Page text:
To give you an idea of what I’m talking about, here’s an example:

As you can see, this photo is far from perfect. It’s faded, scratched, blotched, etc… etc… And I think it’s absolutely perfect with all of it’s imperfections. Looking at it takes me back to simpler time, when there were no superhighways, no air conditioned cars, no fast food. Photography was very primitive compared to what we have today. The camera my great grandmother used for this shot was an Eastman-Kodak No.1 Pocket Camera. It used A-120 roll film and had an autographic feature that allowed the photographer to actually write a note on the back of each frame of film using a little stylus.

That’s enough history. My point in sharing all of that is to say that I use this as my inspiration to further transform some of my photos into something similar, something with that same vintage look and feel. I’m not always entirely successful, but I enjoy the challenge. Here’s one of my more recent images:

To sum it up, I’d say that black and white, including vintage images have more character than those technically perfect shots that are cranked out today. There’s nothing wrong with a perfect digital shot that is flawless down to the last pixel, but most of them lack character, or a soul. A photo doesn’t have to be perfect to convey a feeling, a mood, or tell a story. Don’t get me wrong, I don’t have a problem with those that want to create that technically perfect image. I’m just going in a different direction, towards my niche.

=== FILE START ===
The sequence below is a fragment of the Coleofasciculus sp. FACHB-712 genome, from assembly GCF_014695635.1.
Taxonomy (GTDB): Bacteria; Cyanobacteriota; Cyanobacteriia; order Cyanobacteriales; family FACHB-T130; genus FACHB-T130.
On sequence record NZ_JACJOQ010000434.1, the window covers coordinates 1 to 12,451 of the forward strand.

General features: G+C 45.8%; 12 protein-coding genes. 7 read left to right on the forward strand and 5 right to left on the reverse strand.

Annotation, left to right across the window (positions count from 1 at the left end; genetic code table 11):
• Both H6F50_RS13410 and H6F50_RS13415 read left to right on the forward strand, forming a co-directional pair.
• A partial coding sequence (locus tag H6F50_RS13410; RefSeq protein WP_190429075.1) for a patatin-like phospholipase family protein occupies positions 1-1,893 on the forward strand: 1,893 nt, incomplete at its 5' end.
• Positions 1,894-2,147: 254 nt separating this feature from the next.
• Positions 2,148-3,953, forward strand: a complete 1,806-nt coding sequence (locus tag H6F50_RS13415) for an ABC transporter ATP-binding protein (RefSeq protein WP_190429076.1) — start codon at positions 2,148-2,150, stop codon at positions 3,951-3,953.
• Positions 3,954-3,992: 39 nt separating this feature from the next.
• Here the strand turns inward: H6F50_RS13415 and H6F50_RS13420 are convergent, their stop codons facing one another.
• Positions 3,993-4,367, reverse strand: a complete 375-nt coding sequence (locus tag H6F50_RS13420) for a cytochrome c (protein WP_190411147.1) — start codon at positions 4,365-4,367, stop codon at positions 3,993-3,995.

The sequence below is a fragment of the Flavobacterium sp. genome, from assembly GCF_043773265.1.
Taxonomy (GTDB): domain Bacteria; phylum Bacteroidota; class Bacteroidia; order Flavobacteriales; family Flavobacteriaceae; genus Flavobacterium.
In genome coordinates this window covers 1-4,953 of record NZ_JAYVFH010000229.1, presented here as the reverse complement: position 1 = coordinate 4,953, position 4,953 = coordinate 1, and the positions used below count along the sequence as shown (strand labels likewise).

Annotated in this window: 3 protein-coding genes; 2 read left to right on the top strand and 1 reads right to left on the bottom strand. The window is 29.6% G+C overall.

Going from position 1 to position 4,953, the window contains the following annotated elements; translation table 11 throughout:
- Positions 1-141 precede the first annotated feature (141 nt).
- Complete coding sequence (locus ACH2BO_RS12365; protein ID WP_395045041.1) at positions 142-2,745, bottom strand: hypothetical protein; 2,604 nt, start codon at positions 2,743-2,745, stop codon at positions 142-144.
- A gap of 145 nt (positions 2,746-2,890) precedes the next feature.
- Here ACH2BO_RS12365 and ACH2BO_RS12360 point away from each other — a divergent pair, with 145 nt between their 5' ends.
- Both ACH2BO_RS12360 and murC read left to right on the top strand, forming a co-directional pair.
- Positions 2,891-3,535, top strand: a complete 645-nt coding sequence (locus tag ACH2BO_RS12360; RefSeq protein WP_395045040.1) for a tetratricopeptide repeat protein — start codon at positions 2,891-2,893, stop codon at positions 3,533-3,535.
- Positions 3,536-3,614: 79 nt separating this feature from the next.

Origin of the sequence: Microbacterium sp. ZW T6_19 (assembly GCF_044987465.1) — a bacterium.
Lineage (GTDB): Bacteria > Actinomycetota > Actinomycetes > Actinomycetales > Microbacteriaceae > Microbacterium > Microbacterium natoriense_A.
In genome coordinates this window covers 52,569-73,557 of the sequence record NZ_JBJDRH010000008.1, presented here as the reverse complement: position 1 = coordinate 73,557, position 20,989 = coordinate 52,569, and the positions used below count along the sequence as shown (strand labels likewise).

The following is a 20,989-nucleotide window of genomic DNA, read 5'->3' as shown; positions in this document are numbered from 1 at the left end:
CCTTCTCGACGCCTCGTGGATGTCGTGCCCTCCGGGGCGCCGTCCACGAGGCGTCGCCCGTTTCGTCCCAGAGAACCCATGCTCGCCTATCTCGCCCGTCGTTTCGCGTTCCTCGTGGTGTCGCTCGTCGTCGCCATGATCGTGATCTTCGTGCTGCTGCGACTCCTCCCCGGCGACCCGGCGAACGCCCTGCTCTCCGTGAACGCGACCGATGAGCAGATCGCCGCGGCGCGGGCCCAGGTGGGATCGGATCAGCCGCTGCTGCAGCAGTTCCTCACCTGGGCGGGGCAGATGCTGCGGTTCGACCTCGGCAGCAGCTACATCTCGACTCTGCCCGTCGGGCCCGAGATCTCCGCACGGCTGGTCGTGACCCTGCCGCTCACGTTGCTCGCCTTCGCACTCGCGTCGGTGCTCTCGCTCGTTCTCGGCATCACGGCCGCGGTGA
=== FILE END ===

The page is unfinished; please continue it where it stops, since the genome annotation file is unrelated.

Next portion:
If you like black and white photography and want to see more, check out my new Black and White Gallery!

That’s it for this post. I hope you find your photographic niche! Until next time, Happy Shooting!

Masterpiece or Snapshot?

As someone who sometimes struggles with photography, I often ask myself this question – does it always have to be a Masterpiece?

Little dog on the ocean

Above – Clancey looking out of the boat on Morro Bay.  Panasonic GX-1, Olympus 14-42mm lens, settings – Automatic!